A LANDMARK report reveals regional journalists consider their work a vital public service but feel overworked, underpaid and under-resourced.
University of Canberra (UC) researchers surveyed more than 300 journalists in television, newspapers, radio and online about their needs and how they see the future of the industry.
The report showed social media and online advertising had put journalism under incredible strain, UC researcher Sora Park said.
"We found regional journalists did a lot of multi-tasking, they had to learn all the reporting skills, management, legal, the skill set was just enormous," she said.
"These journalists were happy to do that, but it meant they were always time-poor.
"The main reason we did this study is because we discovered there weren't any on regional journalists, we knew that for the last few years regional news was suffering with budget cuts, closures and mergers and we wanted to know what journalists were experiencing."
It's estimated news media has lost close to 5,000 jobs in the last decade.
It will be critical to democracy if more regions go without local news.Sora Park
Despite stressors, the study found that regional journalists enjoy what they do and see themselves as advocates for their communities that would not be served by city outlets.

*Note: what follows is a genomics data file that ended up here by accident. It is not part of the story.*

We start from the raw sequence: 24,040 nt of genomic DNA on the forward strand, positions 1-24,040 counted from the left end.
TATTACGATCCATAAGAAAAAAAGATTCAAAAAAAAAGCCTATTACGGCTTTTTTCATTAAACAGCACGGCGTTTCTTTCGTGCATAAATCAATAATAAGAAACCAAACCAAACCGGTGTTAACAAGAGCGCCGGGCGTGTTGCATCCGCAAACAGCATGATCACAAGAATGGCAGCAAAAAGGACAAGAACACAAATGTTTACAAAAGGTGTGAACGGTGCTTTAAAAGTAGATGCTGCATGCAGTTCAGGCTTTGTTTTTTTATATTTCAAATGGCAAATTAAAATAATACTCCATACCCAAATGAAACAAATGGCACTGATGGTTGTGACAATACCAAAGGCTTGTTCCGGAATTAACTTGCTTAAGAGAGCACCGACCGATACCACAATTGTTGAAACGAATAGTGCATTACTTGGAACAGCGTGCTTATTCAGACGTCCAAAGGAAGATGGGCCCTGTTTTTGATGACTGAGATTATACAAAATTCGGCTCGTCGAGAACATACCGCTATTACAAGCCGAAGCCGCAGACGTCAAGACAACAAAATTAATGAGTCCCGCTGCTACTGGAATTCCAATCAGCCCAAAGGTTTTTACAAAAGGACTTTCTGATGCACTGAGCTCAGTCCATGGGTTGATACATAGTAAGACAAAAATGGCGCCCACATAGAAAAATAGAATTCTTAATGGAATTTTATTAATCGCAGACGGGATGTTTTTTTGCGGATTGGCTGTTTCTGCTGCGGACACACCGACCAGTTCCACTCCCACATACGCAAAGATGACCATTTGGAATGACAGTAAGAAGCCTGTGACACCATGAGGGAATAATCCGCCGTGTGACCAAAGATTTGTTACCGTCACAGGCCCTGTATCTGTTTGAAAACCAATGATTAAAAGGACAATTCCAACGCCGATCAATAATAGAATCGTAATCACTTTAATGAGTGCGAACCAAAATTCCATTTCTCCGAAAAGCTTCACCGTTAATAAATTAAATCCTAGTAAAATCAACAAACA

ABC New England North West journalist Caitlin Furlong has worked in regional media since 2003 and reported on the region's horror bushfire season.
She said reliable local news is absolutely essential to regional communities.
"It's so important to have trained journalists sifting through fact from fiction, asking the tough questions of community leaders and shining a light on issues in our communities," she said.
"Without strong local media there is no accountability and injustices can go unchecked.
"I don't think we can underestimate the enjoyment and companionship regional media brings to its community members too."
The report found regional journalists were less happy about their hours and pay, with overtime rarely paid and some reporters torn about whether to cover after-hours events knowing they won't be paid.
While journalists were entitled to time off in lieu, it was difficult to take because of workloads and short-staffed newsrooms.
Ms Park said issues were common across media outlets and support would be needed from both levels of government.
"We did another study at the same time on news consumers in regions and they rely heavily on local news not just for information but to stay connected to their community," she said.
"It found without regional media these people would turn to social media, which is not an alternative.
"It will be critical to democracy if more regions go without local news."